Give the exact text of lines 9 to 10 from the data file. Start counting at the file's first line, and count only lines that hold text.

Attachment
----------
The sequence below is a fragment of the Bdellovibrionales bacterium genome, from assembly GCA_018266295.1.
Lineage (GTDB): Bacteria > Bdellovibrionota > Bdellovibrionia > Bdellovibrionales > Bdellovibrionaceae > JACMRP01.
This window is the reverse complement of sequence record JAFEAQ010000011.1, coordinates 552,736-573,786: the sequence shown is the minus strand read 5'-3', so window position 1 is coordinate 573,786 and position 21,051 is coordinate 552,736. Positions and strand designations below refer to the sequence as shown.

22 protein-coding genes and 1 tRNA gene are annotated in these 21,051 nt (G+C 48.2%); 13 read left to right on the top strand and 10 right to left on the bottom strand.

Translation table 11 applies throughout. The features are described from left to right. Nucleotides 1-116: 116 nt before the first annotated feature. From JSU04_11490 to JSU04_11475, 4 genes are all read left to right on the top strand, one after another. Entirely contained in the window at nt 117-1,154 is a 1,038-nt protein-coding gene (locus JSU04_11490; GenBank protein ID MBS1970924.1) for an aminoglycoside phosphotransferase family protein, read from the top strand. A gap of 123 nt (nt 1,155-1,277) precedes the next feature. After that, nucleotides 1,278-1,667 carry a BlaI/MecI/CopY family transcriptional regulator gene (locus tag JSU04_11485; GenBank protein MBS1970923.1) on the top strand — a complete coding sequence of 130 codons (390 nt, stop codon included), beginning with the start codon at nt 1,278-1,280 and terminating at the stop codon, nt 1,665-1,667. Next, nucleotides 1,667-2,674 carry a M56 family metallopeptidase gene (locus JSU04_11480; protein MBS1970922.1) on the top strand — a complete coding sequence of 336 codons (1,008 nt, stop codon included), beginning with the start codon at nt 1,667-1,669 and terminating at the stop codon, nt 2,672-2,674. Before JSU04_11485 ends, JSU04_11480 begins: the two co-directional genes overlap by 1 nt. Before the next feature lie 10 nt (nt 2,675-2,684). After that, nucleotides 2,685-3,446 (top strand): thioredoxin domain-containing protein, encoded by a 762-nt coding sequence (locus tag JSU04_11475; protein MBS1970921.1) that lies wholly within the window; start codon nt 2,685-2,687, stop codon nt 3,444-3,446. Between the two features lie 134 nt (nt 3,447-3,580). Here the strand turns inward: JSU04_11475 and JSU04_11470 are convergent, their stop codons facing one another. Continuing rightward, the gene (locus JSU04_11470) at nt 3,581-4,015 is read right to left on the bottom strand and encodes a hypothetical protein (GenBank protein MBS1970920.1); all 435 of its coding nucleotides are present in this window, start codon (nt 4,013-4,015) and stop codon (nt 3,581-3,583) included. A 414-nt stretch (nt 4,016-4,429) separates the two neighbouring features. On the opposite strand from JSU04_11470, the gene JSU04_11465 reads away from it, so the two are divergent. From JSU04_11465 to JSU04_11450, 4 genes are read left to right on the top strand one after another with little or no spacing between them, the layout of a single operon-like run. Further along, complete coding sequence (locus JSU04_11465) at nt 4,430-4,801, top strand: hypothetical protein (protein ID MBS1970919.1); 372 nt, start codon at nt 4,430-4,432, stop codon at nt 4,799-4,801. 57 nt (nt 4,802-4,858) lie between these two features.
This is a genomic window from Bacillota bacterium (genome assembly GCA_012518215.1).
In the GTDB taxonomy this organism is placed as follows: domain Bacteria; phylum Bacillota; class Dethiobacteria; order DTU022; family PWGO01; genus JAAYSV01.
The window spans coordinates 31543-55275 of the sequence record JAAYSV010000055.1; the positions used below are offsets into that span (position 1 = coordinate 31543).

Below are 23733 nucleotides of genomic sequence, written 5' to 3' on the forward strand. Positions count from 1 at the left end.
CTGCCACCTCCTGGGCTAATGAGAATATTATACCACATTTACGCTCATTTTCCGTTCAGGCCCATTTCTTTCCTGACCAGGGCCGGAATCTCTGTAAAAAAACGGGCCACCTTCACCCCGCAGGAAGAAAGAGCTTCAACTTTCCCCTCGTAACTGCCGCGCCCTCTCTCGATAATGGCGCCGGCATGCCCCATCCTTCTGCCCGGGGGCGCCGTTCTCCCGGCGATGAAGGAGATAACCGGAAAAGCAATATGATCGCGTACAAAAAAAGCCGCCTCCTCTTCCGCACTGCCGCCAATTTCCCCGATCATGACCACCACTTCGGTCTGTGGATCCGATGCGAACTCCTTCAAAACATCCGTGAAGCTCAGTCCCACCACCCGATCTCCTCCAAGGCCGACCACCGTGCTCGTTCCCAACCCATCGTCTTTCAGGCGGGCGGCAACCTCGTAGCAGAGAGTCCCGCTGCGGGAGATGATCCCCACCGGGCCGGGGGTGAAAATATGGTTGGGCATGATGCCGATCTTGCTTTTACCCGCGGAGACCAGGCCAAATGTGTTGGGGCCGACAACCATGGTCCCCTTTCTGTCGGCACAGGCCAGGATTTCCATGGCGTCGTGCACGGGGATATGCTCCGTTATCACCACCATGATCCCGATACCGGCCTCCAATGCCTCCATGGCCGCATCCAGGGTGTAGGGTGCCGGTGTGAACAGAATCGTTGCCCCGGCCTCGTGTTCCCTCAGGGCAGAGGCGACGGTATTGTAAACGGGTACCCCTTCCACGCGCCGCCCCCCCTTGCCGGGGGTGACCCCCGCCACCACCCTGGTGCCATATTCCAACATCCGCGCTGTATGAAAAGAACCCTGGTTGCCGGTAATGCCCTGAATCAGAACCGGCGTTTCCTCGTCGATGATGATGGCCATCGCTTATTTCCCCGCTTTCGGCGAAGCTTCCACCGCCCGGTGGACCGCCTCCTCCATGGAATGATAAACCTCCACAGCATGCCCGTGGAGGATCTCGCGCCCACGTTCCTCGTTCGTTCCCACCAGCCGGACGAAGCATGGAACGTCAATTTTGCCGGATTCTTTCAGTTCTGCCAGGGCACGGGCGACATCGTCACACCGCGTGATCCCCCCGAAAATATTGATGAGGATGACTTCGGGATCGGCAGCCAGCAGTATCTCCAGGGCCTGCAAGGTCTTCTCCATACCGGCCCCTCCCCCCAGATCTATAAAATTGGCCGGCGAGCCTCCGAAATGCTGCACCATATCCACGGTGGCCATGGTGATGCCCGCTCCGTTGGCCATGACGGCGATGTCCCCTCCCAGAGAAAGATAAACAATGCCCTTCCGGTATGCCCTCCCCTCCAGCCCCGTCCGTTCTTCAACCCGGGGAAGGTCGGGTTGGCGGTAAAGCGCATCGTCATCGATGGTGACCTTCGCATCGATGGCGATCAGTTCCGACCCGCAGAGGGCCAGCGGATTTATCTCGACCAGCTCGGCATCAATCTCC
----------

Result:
Below are 23733 nucleotides of genomic sequence, written 5' to 3' on the forward strand. Positions count from 1 at the left end.
CTGCCACCTCCTGGGCTAATGAGAATATTATACCACATTTACGCTCATTTTCCGTTCAGGCCCATTTCTTTCCTGACCAGGGCCGGAATCTCTGTAAAAAAACGGGCCACCTTCACCCCGCAGGAAGAAAGAGCTTCAACTTTCCCCTCGTAACTGCCGCGCCCTCTCTCGATAATGGCGCCGGCATGCCCCATCCTTCTGCCCGGGGGCGCCGTTCTCCCGGCGATGAAGGAGATAACCGGAAAAGCAATATGATCGCGTACAAAAAAAGCCGCCTCCTCTTCCGCACTGCCGCCAATTTCCCCGATCATGACCACCACTTCGGTCTGTGGATCCGATGCGAACTCCTTCAAAACATCCGTGAAGCTCAGTCCCACCACCCGATCTCCTCCAAGGCCGACCACCGTGCTCGTTCCCAACCCATCGTCTTTCAGGCGGGCGGCAACCTCGTAGCAGAGAGTCCCGCTGCGGGAGATGATCCCCACCGGGCCGGGGGTGAAAATATGGTTGGGCATGATGCCGATCTTGCTTTTACCCGCGGAGACCAGGCCAAATGTGTTGGGGCCGACAACCATGGTCCCCTTTCTGTCGGCACAGGCCAGGATTTCCATGGCGTCGTGCACGGGGATATGCTCCGTTATCACCACCATGATCCCGATACCGGCCTCCAATGCCTCCATGGCCGCATCCAGGGTGTAGGGTGCCGGTGTGAACAGAATCGTTGCCCCGGCCTCGTGTTCCCTCAGGGCAGAGGCGACGGTATTGTAAACGGGTACCCCTTCCACGCGCCGCCCCCCCTTGCCGGGGGTGACCCCCGCCACCACCCTGGTGCCATATTCCAACATCCGCGCTGTATGAAAAGAACCCTGGTTGCCGGTAATGCCCTGAATCAGAACCGGCGTTTCCTCGTCGATGATGATGGCCATCGCTTATTTCCCCGCTTTCGGCGAAGCTTCCACCGCCCGGTGGACCGCCTCCTCCATGGAATGATAAACCTCCACAGCATGCCCGTGGAGGATCTCGCGCCCACGTTCCTCGTTCGTTCCCACCAGCCGGACGAAGCATGGAACGTCAATTTTGCCGGATTCTTTCAGTTCTGCCAGGGCACGGGCGACATCGTCACACCGCGTGATCCCCCCGAAAATATTGATGAGGATGACTTCGGGATCGGCAGCCAGCAGTATCTCCAGGGCCTGCAAGGTCTTCTCCATACCGGCCCCTCCCCCCAGATCTATAAAATTGGCCGGCGAGCCTCCGAAATGCTGCACCATATCCACGGTGGCCATGGTGATGCCCGCTCCGTTGGCCATGACGGCGATGTCCCCTCCCAGAGAAAGATAAACAATGCCCTTCCGGTATGCCCTCCCCTCCAGCCCCGTCCGTTCTTCAACCCGGGGAAGGTCGGGTTGGCGGTAAAGCGCATCGTCATCGATGGTGACCTTCGCATCGATGGCGATCAGTTCCGACCCGCAGAGGGCCAGCGGATTTATCTCGACCAGCTCGGCATCAATCTCC